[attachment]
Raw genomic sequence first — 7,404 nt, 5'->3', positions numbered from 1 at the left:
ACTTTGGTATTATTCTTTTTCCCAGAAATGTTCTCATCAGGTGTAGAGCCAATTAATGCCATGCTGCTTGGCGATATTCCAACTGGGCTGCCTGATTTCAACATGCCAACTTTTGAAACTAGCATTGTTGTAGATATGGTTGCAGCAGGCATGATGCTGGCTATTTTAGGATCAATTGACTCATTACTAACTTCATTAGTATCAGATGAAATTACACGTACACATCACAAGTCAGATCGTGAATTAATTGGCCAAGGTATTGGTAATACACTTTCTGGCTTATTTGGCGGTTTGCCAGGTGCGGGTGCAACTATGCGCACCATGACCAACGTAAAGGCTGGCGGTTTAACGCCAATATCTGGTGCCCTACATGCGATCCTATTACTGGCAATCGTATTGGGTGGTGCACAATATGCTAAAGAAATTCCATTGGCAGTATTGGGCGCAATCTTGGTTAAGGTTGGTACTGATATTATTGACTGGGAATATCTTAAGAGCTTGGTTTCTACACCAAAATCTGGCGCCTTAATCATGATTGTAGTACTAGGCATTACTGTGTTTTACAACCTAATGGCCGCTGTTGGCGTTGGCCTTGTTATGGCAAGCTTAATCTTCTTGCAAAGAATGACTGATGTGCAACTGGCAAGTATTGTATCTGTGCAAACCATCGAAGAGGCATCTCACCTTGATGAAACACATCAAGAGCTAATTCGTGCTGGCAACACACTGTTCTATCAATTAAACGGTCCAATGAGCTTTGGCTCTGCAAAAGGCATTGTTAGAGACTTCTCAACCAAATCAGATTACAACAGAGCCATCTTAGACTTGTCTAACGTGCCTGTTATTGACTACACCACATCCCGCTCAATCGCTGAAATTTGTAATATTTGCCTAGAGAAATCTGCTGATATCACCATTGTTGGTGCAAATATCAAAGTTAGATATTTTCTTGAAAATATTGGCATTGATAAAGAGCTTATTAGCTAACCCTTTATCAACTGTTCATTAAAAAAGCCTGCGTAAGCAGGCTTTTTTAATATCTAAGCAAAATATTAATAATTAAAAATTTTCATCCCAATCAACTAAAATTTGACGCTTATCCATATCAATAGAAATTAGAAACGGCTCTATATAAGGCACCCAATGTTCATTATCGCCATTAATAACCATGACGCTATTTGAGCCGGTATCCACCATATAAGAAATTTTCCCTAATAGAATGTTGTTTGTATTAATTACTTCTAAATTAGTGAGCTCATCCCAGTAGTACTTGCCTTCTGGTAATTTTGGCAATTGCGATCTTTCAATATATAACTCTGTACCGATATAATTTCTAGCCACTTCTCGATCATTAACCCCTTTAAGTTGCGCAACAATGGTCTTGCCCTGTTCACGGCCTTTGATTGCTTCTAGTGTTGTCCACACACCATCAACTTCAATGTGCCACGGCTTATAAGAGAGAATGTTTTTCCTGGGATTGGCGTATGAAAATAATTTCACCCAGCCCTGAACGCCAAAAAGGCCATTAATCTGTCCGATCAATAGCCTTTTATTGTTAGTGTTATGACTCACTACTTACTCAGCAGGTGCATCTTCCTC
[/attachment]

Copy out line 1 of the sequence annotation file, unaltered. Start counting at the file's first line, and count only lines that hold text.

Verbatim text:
Raw genomic sequence first — 7,404 nt, 5'->3', positions numbered from 1 at the left: